Equine Pituitary Adenoma, What is PPID? By Shelley Newman DVM
Autopsy/necropsy, diagnosis/detection . . . what’s in a word? (sagepub.com). There are various expected pathologies in different species. In rats, pituitary adenomas are common, and often functional, producing the hormone prolactin. In dogs, pituitary adenocarcinomas can infiltrate the adjacent brain, and rarely secrete excess Adrenal Corticotrophic Hormone (ACTH) to induce changes in the adrenal glands, that may make the animal Cushingoid. In cats, there can be acromegaly (large facial bone structure) with pituitary adenomas (benign pituitary tumor). The presentation of pituitary neoplasia in the horse is unique, to all others. Yet, removal of the brain and sampling of the pituitary in a horse, takes special equipment and is not always included in a routine
necropsy. The condition is most common in older horses, with an average age of 20 years. There is no breed or gender predilection.
How would you suspect your horse has pituitary disease?
The most common symptom is a “shaggy hair coat” in a horse that would not otherwise have such a coat, even in cold weather. https://www.merckvetmanual.com/endocrine-system/the-pituitary-gland/hypertrichosis-associated-with-adenomas-of-the-pars-intermedia This is known as hirsutism.
The presence of nodules in the equine pituitary produce one or more “bumps” on its surface. We typically section it sagittally (https://pubmed.ncbi.nlm.nih.gov/18192571/) in an effort to look at all three anatomic components, the pars distalis, pars intermedia and pars nervosa.
The unique aspect of the horse’s lesion is that the proliferative lesions tend to occur in the pars intermedia, unlike in other species like the dog, where the cells of the pars distalis are most commonly affected, hence producing a different clinical presentation. This helps explain why the horse’s clinical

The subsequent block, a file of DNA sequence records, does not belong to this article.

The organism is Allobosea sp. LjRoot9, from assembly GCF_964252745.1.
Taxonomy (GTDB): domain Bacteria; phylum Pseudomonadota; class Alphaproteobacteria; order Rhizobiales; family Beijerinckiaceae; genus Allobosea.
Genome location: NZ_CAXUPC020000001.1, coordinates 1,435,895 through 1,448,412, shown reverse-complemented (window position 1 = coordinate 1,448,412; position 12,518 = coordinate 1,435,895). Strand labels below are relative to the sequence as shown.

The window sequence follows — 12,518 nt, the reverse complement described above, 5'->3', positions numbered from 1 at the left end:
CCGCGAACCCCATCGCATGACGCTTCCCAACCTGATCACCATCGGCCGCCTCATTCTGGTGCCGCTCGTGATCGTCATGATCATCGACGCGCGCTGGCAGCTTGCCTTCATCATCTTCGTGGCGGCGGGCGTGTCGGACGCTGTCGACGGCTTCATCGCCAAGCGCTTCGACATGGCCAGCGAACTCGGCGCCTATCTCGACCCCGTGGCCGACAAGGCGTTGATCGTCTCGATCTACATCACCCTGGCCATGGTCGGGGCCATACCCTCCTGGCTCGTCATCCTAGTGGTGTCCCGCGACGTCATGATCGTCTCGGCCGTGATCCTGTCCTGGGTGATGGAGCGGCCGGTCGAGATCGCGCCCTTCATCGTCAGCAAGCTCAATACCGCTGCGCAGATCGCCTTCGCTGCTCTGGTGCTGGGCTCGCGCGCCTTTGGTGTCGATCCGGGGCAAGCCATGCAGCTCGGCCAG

disease syndrome is so different from small companion animals.
The different anatomic regions of the pituitary are affected disproportionately across the species but in the horse, unlike other species, it is the pars intermedia that proliferates to form hyperplastic nodules or benign adenomas. It is only when the cells of these nodules, are able to secrete their normal hormonal products in excess, that systemic disease occurs.
In the horse, the syndrome created by excess hormone secretion from a hyperplastic pituitary is called PPID, or Pituitary Pars Intermedia Dysfunction. It tends to dysregulate the production of hormones from that anatomic location of the pituitary, and affects hair maturation such that a “shaggy” hair coat, even in summer, and a re-distribution of adipose tissue, such that fat deposits are noted on the top of the neck, tailhead and above the eyes, are consistently noted. There is often a loss of musculature along the topline. Additional signs may include a rounded abdomen (potbelly), exercise intolerance, delayed shedding of the hair coat, laminitis (foot inflammation) and abnormal sweating. The prognosis for horses diagnosed with PPID is variable. Some horses respond well to low levels of medication, while others need a much higher level. Earlier diagnosis results in a better quality of life, especially if laminitis (the scourge) can be avoided (https://www.merckvetmanual.com/musculoskeletal-system/lameness-in-horses/laminitis-in-horses ).
Now “shaggy hair coat” in a horse has additional meaning. To view examples of the pathologic change noted by pathologists, view www.vetartwork.com horse gallery where there are two examples of pituitary adenomas, and one of equine laminitis.